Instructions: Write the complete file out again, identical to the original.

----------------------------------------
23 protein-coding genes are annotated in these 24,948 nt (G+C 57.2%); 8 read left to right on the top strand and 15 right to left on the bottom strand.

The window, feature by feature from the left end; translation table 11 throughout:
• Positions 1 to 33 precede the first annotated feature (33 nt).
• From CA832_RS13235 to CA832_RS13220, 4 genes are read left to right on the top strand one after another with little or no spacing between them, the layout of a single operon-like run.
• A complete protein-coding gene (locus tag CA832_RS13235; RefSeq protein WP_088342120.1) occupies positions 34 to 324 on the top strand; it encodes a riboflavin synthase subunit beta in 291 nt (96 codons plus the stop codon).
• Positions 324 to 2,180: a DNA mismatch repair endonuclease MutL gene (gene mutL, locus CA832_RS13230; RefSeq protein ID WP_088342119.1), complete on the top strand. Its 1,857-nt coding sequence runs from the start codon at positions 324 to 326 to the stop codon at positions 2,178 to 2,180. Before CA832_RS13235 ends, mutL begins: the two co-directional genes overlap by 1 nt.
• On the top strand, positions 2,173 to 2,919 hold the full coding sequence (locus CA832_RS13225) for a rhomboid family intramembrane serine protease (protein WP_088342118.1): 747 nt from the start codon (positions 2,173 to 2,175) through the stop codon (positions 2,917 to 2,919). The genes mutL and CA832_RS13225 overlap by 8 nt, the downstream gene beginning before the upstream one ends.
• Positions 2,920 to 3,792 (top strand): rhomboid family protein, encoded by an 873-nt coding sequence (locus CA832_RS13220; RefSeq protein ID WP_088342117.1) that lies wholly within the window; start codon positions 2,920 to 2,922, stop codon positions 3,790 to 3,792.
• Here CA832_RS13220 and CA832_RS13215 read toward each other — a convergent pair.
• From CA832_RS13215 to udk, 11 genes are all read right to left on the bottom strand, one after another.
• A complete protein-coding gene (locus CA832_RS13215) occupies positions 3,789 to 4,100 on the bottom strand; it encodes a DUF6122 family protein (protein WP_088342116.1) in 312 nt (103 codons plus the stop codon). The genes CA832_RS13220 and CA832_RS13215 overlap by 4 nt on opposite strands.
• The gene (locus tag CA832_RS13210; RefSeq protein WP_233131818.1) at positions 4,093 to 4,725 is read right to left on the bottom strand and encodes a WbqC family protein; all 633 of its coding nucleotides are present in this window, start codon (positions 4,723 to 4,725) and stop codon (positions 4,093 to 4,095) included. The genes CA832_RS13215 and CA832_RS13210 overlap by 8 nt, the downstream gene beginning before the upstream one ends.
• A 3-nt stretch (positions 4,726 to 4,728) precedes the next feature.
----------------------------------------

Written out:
23 protein-coding genes are annotated in these 24,948 nt (G+C 57.2%); 8 read left to right on the top strand and 15 right to left on the bottom strand.

The window, feature by feature from the left end; translation table 11 throughout:
• Positions 1 to 33 precede the first annotated feature (33 nt).
• From CA832_RS13235 to CA832_RS13220, 4 genes are read left to right on the top strand one after another with little or no spacing between them, the layout of a single operon-like run.
• A complete protein-coding gene (locus tag CA832_RS13235; RefSeq protein WP_088342120.1) occupies positions 34 to 324 on the top strand; it encodes a riboflavin synthase subunit beta in 291 nt (96 codons plus the stop codon).
• Positions 324 to 2,180: a DNA mismatch repair endonuclease MutL gene (gene mutL, locus CA832_RS13230; RefSeq protein ID WP_088342119.1), complete on the top strand. Its 1,857-nt coding sequence runs from the start codon at positions 324 to 326 to the stop codon at positions 2,178 to 2,180. Before CA832_RS13235 ends, mutL begins: the two co-directional genes overlap by 1 nt.
• On the top strand, positions 2,173 to 2,919 hold the full coding sequence (locus CA832_RS13225) for a rhomboid family intramembrane serine protease (protein WP_088342118.1): 747 nt from the start codon (positions 2,173 to 2,175) through the stop codon (positions 2,917 to 2,919). The genes mutL and CA832_RS13225 overlap by 8 nt, the downstream gene beginning before the upstream one ends.
• Positions 2,920 to 3,792 (top strand): rhomboid family protein, encoded by an 873-nt coding sequence (locus CA832_RS13220; RefSeq protein ID WP_088342117.1) that lies wholly within the window; start codon positions 2,920 to 2,922, stop codon positions 3,790 to 3,792.
• Here CA832_RS13220 and CA832_RS13215 read toward each other — a convergent pair.
• From CA832_RS13215 to udk, 11 genes are all read right to left on the bottom strand, one after another.
• A complete protein-coding gene (locus CA832_RS13215) occupies positions 3,789 to 4,100 on the bottom strand; it encodes a DUF6122 family protein (protein WP_088342116.1) in 312 nt (103 codons plus the stop codon). The genes CA832_RS13220 and CA832_RS13215 overlap by 4 nt on opposite strands.
• The gene (locus tag CA832_RS13210; RefSeq protein WP_233131818.1) at positions 4,093 to 4,725 is read right to left on the bottom strand and encodes a WbqC family protein; all 633 of its coding nucleotides are present in this window, start codon (positions 4,723 to 4,725) and stop codon (positions 4,093 to 4,095) included. The genes CA832_RS13215 and CA832_RS13210 overlap by 8 nt, the downstream gene beginning before the upstream one ends.
• A 3-nt stretch (positions 4,726 to 4,728) precedes the next feature.